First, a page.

Bullying 101 - What is it, and how common is it?


Experts describe bullying as intentional aggressive or unwelcome behaviour that is typically repeated over time and makes others feel uncomfortable, frightened, hurt, or humiliated. It is very common, but that doesn't make it okay. Nobody should have to tolerate bullying of any kind. Bullying doesn't just happen to children and teens. Unfortunately not everyone "grows out of bullying." It happens to adults as well. 

Bullying occurs where there is a real or perceived power imbalance between those involved. Bullies behave this way to enhance their own sense of importance, security, or popularity. They use different tactics to dominate other people. Whether direct or indirect, the behaviour and its effects are often intensified by the passive or active encouragement of by standers. 

There are different types of bullying. Some types are obvious to spot, others might be hidden, harder to identify, or disguised as something else. Bullying can happen anywhere, such as on the way to school, at home, at extracurricular activities, or online. 

Exclusion. Leaving people out of activities and making them feel alone. 

Verbal bullying. Name-calling, tontine, and making verbal threats. 

Body shaming. Using hurtful and upsetting words regarding a person's appearance, body size, or shape.

Sexual bullying. Making sexual jokes, gestures, or comments, and spreading rumours about someone. 

Physical bullying. Harming a person using a violence or force, or making mean or rude gestures. 

Cyber bullying. Bullying or trolling someone online by texts or messages. (See more on cyber bullying) 

Standing by. Seeing someone being bullied and not saying anything at the time, or afterward.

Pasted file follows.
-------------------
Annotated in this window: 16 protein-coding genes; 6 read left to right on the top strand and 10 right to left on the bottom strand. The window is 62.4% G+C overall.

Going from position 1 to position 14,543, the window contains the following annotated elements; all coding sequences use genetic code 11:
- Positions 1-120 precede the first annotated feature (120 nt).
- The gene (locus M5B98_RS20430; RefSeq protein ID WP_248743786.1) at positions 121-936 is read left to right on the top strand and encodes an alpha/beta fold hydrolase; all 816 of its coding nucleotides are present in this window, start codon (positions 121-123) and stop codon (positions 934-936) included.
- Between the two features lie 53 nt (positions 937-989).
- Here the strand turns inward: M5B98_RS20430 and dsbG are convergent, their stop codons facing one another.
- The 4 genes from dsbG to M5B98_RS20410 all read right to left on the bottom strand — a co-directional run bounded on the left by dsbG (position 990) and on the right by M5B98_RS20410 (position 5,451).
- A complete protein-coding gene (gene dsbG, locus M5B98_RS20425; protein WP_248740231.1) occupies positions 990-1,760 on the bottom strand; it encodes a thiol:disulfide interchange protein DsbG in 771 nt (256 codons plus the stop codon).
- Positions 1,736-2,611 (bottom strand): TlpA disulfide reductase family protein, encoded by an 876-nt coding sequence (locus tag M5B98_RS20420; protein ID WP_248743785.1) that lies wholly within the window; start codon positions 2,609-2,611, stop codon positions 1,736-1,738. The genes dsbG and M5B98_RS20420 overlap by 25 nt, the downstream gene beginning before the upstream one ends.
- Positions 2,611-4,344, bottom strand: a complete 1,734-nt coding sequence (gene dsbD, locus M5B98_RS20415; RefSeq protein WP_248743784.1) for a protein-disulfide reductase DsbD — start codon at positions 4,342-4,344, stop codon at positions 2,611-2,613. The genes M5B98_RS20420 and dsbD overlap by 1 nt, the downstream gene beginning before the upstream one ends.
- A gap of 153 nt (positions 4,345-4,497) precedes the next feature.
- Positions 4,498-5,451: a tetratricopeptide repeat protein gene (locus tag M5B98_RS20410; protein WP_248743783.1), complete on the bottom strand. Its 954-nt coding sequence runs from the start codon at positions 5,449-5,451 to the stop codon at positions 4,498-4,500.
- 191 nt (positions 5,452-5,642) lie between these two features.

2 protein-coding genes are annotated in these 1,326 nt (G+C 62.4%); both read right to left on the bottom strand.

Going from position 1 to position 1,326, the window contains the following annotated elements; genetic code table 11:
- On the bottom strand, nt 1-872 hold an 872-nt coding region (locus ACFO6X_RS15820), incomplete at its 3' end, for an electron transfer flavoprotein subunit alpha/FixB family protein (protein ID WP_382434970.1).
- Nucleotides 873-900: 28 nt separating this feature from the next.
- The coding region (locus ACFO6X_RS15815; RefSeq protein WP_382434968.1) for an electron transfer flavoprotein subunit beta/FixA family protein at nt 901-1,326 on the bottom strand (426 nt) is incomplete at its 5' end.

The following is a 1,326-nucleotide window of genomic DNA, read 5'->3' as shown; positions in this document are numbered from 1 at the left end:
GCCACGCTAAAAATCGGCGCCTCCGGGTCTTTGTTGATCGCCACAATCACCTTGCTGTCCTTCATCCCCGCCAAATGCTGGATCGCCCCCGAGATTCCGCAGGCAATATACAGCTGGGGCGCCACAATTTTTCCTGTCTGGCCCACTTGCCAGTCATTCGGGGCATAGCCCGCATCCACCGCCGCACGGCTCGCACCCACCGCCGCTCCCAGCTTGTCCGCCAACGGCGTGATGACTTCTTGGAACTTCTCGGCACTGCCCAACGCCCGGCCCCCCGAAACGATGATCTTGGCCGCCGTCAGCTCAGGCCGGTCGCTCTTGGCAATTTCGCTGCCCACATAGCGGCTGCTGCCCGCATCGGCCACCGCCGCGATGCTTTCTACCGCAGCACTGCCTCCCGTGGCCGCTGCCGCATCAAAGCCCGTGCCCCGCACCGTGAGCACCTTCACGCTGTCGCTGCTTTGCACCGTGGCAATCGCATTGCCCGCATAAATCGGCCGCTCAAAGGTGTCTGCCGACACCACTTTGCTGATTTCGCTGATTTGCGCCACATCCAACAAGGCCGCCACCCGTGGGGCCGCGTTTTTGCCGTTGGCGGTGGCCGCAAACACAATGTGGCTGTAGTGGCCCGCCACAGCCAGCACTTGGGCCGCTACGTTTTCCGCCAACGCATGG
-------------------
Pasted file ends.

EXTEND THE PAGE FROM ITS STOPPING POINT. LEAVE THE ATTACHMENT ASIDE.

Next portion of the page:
*A person doesn't have to initiate the act in order to participate in bullying. 
**Bullying may require police involvement depending on the nature and extent of the activity. 

Criminal offenses such as harassment, intimidation, mischief, identity fraud, and distribution of intimate images maybe tie two instances of bullying or cyber bullying. 

Bullying is deeply damaging and can affect every aspect of the victims life. It can disrupt their ability to sleep, enjoy activities, their learning environment, and have an impact on their physical health. Their mental health might suffer as bullying can lead to low self-esteem, anxiety, feelings of anger or aggression, and depression. 

Reality of bullying among students in statistics: 

  • 58% are victims of bullying
  • 30% bully others
  • 78% have witnessed bullying, but fewer than half of those have intervened
  • 25% are bullied and bully others
  • 12% report being bullied once or more per week
  • 20% of students in grades 7 to 12 report being cyber believe at least once in the past year 

Unfortunately, only 21% of bullied students disclose the bullying to a teacher or a trusted adult.

A student may not escape The effects of bullying or find respite or relief until the cycle is broken. 

Bullies may have been victims of bullying themselves. There are also bullies who fluctuate between both roles. As a parent, you are essential in disrupting the cycle.